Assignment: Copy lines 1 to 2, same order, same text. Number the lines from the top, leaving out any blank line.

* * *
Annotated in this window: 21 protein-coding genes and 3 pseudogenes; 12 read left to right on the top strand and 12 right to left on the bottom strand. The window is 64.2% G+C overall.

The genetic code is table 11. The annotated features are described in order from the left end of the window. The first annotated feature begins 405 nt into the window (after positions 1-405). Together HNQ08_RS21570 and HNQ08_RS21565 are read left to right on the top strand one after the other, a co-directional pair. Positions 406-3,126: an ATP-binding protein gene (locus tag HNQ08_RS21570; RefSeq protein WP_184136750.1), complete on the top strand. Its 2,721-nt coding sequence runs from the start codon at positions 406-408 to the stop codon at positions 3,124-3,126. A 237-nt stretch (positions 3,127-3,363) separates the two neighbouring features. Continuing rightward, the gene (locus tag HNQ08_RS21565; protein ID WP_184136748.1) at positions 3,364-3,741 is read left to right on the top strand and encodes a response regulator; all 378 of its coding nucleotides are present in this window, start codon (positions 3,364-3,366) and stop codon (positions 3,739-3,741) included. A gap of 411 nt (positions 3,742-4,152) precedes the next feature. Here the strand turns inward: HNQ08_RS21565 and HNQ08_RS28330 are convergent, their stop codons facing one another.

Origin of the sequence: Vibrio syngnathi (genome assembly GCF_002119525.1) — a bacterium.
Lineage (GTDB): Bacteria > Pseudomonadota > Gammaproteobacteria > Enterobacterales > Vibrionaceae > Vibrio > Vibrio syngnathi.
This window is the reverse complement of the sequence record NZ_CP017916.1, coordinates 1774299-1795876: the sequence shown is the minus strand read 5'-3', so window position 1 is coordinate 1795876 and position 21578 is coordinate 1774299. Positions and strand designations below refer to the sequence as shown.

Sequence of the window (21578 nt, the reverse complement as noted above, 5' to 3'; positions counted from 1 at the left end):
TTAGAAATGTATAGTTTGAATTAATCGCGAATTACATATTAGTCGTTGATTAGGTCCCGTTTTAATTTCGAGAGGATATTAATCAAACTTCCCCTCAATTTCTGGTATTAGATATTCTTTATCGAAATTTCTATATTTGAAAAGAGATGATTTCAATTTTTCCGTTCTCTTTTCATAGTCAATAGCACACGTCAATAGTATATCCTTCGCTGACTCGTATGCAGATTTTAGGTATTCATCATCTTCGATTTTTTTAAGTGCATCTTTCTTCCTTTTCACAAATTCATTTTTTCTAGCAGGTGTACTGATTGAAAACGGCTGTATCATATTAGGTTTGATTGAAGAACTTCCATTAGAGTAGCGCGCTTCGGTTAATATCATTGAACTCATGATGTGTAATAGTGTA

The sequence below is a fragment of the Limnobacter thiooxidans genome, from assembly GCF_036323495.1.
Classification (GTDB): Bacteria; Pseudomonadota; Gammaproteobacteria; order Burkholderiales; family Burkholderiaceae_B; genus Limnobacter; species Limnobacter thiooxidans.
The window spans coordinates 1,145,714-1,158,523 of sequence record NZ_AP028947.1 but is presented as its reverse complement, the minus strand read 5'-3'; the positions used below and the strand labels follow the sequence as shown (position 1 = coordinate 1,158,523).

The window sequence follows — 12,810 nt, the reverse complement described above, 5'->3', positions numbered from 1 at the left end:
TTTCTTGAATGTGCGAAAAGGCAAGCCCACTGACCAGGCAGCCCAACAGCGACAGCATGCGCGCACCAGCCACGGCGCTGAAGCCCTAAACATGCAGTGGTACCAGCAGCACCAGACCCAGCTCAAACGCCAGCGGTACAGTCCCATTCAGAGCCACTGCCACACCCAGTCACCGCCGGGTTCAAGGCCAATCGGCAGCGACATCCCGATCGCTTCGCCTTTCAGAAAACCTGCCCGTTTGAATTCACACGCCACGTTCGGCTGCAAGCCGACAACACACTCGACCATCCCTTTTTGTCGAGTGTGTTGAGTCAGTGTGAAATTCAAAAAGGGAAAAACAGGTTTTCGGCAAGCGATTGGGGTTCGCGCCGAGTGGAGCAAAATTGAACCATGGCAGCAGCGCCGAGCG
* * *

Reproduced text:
Annotated in this window: 21 protein-coding genes and 3 pseudogenes; 12 read left to right on the top strand and 12 right to left on the bottom strand. The window is 64.2% G+C overall.

The genetic code is table 11. The annotated features are described in order from the left end of the window. The first annotated feature begins 405 nt into the window (after positions 1-405). Together HNQ08_RS21570 and HNQ08_RS21565 are read left to right on the top strand one after the other, a co-directional pair. Positions 406-3,126: an ATP-binding protein gene (locus tag HNQ08_RS21570; RefSeq protein WP_184136750.1), complete on the top strand. Its 2,721-nt coding sequence runs from the start codon at positions 406-408 to the stop codon at positions 3,124-3,126. A 237-nt stretch (positions 3,127-3,363) separates the two neighbouring features. Continuing rightward, the gene (locus tag HNQ08_RS21565; protein ID WP_184136748.1) at positions 3,364-3,741 is read left to right on the top strand and encodes a response regulator; all 378 of its coding nucleotides are present in this window, start codon (positions 3,364-3,366) and stop codon (positions 3,739-3,741) included. A gap of 411 nt (positions 3,742-4,152) precedes the next feature. Here the strand turns inward: HNQ08_RS21565 and HNQ08_RS28330 are convergent, their stop codons facing one another.